March 8, 2018

Inside NYC's First AI Hackathon, Hosted by Clarifai x General Assembly

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The robots have won, thanks to the geniuses at this year’s Clarifai x General Assembly Artificial Intelligence (A.I.) Hackathon! Last week, 150 developers gathered at General Assembly’s swanky Flatiron office to build, hack, and make creative, robot apocalypse-inducing, A.I.-based smart apps. 35 teams came together, and over 20 of them used the Clarifai image and video recognition API.

The theme of our A.I. hackathon was to build something to advance the robot apocalypse – in a tongue-in-cheek way, obviously. Nothing sinister, we swear.


The winning hacks were incredibly creative and seriously devious, but everyone who participated went above and beyond any other event we’ve ever hosted. Eleven hours of coding with hackers from different backgrounds, schools, and industries really made this hackathon a success! So, a huge thank you to you hackers and builders, creators and makers, evil geniuses and criminal masterminds, for coming out and joining in the fun. We’re so appreciative of everyone taking an entire Saturday to hack with us, especially those who traveled from outside of New York just to be a part of it!

Here’s a recap of some awesome projects that came out of the A.I. hackathon!

Grand Prize

We awarded the Grand Prize based on creativity, technical difficulty, and usability. You might be surprised at how the winner fits into our hackathon theme. Well, we all know that robots are coming for our jobs, but most people think that humans will still be better at emotional and creative things like composing music, making art, and being able to feel all the feels.

Silly humans! Hide yo’ kids, hide yo’ wife, hide yo’ husband, too, because A.I. is coming for everything.

image00Tessellize is an iOS app that generates art-based picture filters in real-time using convolutional neural networks. With Tesselize, anyone can feel like an artistic genius like Picasso or Rembrandt. Meanwhile, human culture falls by the wayside as we rely on machines instead of our own creativity to make art. Sneaky, sneaky robots.



Most Likely to Make Your Smart Home Kill You

We wanted our hackers to brainstorm the ways that a smart home could go horribly, horribly wrong and build something to incite a smart home’s murderous tendencies. You know, for science.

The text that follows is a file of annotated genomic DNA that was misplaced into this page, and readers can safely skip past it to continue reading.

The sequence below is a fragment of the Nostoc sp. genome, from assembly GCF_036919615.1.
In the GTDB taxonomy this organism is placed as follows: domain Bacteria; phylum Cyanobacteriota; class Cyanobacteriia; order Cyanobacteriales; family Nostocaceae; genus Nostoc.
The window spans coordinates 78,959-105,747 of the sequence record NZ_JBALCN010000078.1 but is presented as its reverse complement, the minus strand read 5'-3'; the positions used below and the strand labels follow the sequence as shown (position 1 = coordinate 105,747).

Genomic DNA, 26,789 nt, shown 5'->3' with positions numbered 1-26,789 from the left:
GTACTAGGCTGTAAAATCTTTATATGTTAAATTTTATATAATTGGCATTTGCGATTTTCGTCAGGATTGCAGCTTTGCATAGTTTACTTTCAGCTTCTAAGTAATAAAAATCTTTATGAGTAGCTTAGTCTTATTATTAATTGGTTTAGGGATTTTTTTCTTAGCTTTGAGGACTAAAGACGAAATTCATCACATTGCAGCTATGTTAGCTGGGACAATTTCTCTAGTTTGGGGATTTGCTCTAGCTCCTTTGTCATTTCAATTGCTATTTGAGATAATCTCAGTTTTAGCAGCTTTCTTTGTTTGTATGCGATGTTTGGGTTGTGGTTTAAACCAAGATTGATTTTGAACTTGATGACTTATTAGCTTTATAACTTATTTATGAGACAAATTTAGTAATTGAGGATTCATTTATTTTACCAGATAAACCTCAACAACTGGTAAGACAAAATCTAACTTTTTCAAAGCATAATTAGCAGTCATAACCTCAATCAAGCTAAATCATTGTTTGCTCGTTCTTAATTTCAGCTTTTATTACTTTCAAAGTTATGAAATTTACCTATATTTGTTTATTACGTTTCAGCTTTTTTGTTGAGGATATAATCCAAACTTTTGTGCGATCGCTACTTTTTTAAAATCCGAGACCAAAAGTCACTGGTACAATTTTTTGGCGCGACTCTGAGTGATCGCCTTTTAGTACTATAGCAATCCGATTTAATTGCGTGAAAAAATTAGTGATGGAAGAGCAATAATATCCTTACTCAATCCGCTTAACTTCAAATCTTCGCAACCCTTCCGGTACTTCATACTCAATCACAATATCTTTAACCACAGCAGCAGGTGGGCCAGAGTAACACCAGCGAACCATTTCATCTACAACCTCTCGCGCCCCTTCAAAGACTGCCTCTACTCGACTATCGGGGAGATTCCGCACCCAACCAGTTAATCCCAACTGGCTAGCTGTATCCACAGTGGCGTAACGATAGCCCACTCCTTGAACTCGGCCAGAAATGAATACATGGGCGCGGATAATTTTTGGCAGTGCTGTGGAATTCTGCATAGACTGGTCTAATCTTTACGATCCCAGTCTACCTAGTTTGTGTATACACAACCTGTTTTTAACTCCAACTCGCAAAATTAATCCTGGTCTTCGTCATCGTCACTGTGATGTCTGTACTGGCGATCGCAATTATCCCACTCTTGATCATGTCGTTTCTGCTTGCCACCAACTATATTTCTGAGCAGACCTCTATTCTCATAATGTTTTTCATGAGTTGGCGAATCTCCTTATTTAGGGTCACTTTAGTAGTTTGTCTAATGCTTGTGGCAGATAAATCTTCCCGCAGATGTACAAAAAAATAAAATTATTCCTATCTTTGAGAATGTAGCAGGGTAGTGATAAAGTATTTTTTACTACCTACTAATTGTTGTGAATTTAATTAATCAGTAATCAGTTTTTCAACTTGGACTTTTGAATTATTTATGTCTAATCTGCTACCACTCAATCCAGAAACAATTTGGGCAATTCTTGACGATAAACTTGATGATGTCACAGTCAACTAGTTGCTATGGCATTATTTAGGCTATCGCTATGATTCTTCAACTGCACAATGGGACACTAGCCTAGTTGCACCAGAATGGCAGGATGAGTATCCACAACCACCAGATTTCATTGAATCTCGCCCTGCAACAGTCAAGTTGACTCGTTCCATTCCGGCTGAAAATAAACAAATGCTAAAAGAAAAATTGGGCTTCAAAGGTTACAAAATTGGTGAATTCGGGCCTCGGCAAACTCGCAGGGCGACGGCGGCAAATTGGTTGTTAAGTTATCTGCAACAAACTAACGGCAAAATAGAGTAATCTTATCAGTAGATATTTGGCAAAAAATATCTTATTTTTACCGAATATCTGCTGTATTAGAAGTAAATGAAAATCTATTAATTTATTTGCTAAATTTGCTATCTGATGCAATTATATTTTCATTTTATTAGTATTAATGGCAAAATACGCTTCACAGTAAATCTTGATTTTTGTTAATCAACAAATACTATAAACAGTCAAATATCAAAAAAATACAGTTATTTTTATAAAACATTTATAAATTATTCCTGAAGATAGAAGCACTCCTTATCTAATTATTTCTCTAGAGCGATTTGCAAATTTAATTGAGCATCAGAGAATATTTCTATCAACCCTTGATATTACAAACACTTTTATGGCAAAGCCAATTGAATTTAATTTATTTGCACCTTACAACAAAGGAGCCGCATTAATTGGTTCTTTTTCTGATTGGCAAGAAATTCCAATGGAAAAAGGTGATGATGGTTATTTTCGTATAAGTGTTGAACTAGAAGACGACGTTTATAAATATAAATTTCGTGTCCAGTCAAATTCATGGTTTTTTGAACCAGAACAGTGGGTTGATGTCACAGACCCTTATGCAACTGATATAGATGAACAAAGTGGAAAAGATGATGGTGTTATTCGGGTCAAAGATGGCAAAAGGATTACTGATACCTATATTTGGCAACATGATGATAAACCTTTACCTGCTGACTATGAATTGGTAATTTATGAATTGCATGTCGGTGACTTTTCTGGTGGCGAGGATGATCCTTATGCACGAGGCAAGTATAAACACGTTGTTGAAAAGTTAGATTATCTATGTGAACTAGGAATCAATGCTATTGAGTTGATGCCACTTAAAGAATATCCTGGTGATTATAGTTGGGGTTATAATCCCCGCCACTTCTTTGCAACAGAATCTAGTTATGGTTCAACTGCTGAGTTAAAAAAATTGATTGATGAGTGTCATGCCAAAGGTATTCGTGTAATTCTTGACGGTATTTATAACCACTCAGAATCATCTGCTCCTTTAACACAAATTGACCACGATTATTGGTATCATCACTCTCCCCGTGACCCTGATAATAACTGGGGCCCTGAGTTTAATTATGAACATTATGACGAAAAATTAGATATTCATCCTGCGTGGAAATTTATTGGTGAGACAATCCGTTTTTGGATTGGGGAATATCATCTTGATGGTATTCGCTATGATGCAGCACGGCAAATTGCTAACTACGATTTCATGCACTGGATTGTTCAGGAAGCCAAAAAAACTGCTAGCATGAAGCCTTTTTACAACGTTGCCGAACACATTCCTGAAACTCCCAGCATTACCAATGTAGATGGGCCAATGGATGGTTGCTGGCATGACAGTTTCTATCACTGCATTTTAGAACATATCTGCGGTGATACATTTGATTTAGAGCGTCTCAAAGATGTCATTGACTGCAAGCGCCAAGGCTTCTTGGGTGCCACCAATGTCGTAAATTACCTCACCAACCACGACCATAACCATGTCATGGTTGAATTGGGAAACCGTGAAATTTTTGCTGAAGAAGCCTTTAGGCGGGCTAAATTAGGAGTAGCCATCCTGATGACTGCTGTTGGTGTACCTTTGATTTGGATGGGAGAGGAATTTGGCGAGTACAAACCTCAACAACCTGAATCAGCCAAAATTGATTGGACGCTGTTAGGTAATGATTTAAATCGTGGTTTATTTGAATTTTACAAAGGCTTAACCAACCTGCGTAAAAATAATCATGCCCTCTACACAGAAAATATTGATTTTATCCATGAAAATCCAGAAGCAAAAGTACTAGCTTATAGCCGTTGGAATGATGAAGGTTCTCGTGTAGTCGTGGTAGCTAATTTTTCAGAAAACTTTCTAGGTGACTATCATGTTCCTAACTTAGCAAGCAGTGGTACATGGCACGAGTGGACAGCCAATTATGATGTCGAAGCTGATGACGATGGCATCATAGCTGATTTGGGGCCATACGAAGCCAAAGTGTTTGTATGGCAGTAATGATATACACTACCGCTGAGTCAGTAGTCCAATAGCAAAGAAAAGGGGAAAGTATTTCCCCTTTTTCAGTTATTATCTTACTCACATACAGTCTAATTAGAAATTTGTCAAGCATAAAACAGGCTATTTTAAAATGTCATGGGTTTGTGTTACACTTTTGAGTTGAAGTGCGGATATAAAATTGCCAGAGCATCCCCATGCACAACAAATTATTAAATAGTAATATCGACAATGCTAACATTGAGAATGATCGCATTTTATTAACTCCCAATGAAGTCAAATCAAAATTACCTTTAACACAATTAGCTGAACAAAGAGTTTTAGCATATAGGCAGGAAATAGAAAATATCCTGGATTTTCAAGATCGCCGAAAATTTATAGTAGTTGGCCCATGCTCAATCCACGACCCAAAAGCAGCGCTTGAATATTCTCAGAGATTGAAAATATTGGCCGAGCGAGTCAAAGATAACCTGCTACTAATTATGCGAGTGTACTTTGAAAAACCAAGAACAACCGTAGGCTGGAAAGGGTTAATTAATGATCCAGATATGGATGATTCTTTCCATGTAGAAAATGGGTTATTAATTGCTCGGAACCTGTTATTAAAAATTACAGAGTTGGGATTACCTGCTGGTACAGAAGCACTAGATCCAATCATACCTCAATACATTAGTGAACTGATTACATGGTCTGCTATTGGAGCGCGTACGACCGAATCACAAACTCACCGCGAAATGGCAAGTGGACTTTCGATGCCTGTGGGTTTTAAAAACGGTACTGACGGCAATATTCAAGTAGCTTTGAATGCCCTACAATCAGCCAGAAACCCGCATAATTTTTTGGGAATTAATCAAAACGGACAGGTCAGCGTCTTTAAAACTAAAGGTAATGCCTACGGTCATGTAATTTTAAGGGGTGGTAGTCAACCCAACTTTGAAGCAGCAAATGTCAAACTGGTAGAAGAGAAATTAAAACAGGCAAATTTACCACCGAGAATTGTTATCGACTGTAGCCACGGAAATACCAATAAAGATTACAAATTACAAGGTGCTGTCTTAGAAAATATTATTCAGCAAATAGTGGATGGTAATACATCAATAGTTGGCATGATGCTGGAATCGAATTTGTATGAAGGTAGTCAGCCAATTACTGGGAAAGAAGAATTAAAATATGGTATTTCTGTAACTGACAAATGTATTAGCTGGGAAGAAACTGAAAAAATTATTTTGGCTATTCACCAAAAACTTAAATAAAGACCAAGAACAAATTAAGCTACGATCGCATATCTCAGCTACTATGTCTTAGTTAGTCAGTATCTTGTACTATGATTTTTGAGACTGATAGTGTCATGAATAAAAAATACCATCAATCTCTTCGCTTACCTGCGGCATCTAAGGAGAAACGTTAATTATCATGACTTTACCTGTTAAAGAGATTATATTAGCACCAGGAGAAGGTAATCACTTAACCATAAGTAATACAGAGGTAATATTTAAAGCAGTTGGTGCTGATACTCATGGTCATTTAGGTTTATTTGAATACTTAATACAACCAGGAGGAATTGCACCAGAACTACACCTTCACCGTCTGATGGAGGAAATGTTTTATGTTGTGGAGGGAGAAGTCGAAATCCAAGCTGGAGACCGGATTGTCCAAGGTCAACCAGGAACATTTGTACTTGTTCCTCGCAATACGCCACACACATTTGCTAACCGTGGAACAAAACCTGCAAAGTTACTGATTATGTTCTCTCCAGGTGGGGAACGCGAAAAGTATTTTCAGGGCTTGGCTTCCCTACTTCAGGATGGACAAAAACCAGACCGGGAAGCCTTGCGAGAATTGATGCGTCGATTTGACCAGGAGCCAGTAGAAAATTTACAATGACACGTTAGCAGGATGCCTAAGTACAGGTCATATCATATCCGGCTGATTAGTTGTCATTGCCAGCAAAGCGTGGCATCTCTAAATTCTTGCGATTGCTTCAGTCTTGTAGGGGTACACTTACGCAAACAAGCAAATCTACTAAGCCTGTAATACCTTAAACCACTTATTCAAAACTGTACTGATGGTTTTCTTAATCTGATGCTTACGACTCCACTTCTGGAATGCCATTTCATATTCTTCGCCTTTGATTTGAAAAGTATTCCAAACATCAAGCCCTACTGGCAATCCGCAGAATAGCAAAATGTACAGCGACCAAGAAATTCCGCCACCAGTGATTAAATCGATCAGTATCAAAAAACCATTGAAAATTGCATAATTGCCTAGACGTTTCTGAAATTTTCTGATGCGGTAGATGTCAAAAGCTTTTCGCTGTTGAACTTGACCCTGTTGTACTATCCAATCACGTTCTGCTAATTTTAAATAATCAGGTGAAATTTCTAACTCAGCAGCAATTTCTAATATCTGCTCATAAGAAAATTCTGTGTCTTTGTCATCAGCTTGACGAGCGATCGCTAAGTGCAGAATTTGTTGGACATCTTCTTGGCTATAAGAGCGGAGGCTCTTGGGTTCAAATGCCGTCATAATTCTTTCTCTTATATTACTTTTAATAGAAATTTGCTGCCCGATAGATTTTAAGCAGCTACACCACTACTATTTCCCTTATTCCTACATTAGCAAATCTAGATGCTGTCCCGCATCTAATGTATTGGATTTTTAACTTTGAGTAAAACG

SafeHouseimage02 is an app that manages the Nest technology in your home and is capable of changing temperatures on thermostats and ovens for you. However, the app requires your full attention – once you stop looking at the app, it will automatically set your appliances to max temperature, or as we like to call it, “kill mode.” How does the machine know you are not paying attention to it? Clarifai’s facial expression recognition technology, of course!

Most Likely to Distract Humans from Inevitable Oncoming Danger

The world is a dangerous place, even without sentient computers. People are constantly walking off cliffs while trying to catch Pokemon, or getting hit by cars as they’re taking selfies. We challenged our hackers to build something that would take advantage of humans’ tiny attention spans.

M-Lua-rio a team of three high school students, made an app that teaches itself to pass levels of a Super Mario game. Watch this Mario speed run video if you’re not totally convinced that this hack is engrossing enough to distract you from more important things in life.

Most Likely to Slow Human Progress

Progress in the machine learning space has advanced in leaps and bounds in the past few years. We asked our hackers to build something that would make human progress slow to a crawl.

Miss-directionAlso, can we just note that the same team who created Miss-direction created Wikisneaks, so basically the world should watch out for these two evil masterminds. As the wise prophet Beyonce once said, “Who run the world? Girls.” Except, in this case, it’s more like “Who ruin the world?” Better stay on their good side, ‘cuz their evil side is +100! is a Chrome extension that fools you when you’re navigating, so you end up in a place close to where you want to go, but not exactly there. Subtle, yet effective.

Most Secretly Evil

The worst evils are the ones that are hidden deep in our dark souls. We wanted our hackers to channel their inner demons to build a sneakily evil app.

Wikisneaks is a Chrome extension that loads web pages faster. Neat, huh! However, it also secretly changes pictures, dates, and statistics on the page. Not in an obvious way, but just enough that the information you’re getting is totally plausible yet totally incorrect. Pretty damn sneaky.

Most Not Secretly Evil

Some evils come in like a wrecking ball, leaving a wake of devastation and destruction while whistling a happy tune. We challenged our hackers to build something with EVIL practically stamped on its forehead.

TrumpBot is a crazy Facebook Messenger bot that responds to anything you say the way Donald Trump would – with vim and vigor, and a healthy dose of verbal abuse. The cool twist that makes this chatbot different than others is that you can send it images, and it uses visual recognition to send you a relevant (and scathing) Trump reply! Because one Trump in this world isn’t evil enough …

Didn’t make it to this event? No worries! You can check out all the hacks from this weekend on Devpost. Also, follow @Clarifai on Facebook to see all the pics from this weekend’s hackathon and get notified the next time we host an event!


Last but not least, we especially want to thank General Assembly who helped make this event possible and Mulesoft, Ebay, and Ziggeo for the prizes!